Today's Sunday Independent contains a report by Shane Ross and Nick Webb that Dr Ed Walsh (he of UL fame) proposes that the "€1.2bn a year spent on teaching the Irish language in schools should be halved". Walsh prefers to money to be spent on other subjects such as "Chinese, French and German", and he proposes that Irish be compulsory for just the first three years of secondary education.
I agree with this suggestion. I am a long time advocate for the removal of compulsory Irish from our secondary education system. I and millions of Irish students hated it in school. I can safely say that I never needed to speak Irish since the day I left secondary school in June 1977. Make it optional for those who want it - but shoving it down the throats of generations of Irish students does not work. Perhaps banning it would generate a revival? Perhaps if we all adopted it for everyday use, nobody outside of Ireland would understand us and we could fool them that we don't have a Recession?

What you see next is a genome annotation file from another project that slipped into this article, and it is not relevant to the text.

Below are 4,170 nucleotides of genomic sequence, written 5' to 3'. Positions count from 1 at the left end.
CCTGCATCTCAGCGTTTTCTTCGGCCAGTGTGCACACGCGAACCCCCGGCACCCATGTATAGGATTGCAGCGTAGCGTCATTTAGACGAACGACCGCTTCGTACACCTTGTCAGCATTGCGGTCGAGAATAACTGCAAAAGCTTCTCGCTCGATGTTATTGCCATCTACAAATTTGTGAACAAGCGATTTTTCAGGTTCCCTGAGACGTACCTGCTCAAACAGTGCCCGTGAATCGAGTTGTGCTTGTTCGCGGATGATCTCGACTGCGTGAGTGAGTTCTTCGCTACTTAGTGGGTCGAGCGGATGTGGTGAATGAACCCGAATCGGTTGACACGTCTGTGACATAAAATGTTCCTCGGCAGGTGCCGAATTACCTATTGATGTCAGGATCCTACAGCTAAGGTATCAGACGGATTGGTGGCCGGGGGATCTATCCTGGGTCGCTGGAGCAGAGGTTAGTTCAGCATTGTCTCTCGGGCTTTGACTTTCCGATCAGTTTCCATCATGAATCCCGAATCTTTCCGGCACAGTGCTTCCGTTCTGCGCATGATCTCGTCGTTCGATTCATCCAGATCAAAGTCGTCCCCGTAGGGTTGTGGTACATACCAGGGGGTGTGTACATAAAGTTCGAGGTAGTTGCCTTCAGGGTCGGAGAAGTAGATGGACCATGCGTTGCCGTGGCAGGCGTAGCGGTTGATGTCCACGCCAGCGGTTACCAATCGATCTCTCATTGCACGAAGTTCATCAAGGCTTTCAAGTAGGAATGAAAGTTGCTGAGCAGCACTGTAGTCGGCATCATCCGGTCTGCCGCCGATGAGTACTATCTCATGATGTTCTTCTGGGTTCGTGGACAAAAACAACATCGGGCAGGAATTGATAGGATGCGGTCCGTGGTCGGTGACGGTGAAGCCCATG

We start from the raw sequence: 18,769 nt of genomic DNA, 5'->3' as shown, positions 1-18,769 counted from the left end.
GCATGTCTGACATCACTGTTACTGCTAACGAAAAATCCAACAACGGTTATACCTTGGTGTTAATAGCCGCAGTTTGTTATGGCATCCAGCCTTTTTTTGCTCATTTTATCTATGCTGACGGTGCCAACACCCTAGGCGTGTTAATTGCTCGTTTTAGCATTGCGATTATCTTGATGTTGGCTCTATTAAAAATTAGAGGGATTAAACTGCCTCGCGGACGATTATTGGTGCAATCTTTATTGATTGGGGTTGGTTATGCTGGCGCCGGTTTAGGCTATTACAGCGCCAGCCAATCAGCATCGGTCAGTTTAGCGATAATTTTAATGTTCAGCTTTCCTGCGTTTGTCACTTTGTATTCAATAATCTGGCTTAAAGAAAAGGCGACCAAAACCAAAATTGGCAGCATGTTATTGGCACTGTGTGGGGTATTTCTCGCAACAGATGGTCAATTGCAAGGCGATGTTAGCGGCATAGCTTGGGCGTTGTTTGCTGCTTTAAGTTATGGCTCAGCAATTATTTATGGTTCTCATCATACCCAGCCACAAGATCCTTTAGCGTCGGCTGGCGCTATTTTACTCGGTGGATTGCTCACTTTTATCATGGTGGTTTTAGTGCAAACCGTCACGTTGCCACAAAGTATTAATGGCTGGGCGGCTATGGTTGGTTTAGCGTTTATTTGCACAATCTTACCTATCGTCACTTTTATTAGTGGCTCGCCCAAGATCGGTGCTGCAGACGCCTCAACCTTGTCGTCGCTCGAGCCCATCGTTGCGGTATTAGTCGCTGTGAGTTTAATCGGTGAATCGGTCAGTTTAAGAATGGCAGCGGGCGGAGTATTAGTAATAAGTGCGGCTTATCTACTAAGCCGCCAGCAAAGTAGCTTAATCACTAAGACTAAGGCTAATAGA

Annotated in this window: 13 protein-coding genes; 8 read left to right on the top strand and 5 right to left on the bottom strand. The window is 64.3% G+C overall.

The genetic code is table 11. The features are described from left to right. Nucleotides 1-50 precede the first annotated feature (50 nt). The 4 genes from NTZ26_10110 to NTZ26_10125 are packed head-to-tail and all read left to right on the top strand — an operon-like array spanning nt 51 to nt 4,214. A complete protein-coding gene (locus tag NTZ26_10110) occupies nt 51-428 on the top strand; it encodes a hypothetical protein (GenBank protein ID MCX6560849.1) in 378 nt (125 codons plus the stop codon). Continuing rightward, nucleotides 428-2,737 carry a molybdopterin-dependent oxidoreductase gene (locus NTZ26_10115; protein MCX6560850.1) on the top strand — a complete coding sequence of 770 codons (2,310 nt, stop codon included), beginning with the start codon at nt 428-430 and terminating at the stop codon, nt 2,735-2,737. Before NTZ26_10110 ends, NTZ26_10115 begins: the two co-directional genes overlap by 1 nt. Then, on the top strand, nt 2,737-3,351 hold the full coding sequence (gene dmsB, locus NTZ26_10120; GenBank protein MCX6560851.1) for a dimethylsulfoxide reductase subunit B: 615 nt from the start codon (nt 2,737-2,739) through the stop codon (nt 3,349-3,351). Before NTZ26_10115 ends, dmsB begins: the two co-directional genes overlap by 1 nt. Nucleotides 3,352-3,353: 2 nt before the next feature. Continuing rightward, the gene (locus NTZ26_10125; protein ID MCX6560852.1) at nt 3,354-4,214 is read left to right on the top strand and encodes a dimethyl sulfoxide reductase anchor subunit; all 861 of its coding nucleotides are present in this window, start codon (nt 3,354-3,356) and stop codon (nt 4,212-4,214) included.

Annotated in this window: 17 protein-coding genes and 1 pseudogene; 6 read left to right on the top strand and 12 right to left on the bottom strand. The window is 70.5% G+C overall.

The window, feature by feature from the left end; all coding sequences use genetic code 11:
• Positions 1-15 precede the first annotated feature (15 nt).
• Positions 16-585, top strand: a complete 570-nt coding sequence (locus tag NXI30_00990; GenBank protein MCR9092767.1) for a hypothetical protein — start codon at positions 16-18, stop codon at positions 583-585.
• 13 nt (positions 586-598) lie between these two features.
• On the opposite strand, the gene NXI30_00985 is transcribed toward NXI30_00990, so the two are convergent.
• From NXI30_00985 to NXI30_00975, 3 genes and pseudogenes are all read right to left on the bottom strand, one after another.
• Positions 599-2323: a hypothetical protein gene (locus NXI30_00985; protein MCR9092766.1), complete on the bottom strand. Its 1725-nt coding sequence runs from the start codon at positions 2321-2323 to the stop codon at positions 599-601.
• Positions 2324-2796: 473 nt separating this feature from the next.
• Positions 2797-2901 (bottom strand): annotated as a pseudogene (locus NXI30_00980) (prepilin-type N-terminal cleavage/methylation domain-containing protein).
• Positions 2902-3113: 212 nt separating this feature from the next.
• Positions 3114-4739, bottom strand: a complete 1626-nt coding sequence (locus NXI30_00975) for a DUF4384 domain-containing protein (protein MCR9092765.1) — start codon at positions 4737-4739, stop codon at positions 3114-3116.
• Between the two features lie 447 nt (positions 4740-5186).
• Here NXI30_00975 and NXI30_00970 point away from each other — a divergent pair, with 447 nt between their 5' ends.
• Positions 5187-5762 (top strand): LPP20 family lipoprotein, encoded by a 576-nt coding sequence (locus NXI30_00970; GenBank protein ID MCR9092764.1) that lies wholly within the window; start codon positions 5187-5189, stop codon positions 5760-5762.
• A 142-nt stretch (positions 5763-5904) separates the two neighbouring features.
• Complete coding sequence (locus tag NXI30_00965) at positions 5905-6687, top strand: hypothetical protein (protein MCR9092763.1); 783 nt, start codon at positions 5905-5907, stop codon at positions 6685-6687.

|Photo from UL web site.|
But what of our culture and sense of Irishness? Walsh's view is "we should broaden the teaching of the language to include Irish culture. But let those who are not enthusiastic about Irish drop out after primary school". None of us will feel less Irish for want of being able to speak Irish beyond a "cúpla focal". I even claimed to be a patriot in a post last week - while I was not thinking about Irish at all, I still view myself as Irish despite my inability to speak our first language (despite 13 years of learning it in primary and secondary school).
In these financially difficult times we have to decide where our limited resources should be spent. Is it right or ethical that educational services such as special needs for some students are cut back while we plough money into a dead language? Schools are crying out for computers and roof leaks to be fixed, but Irish gets €1.2 billion a year! One thing I teach my Project Management students is that they will need to learn how to prioritize very quickly - in Ireland today the Irish language is slipping down the priority ladder (or matrix as I teach in class). Our political parties (with the probable exception of Sinn Féin) should tackle this - believe me, it will not cost them too many votes.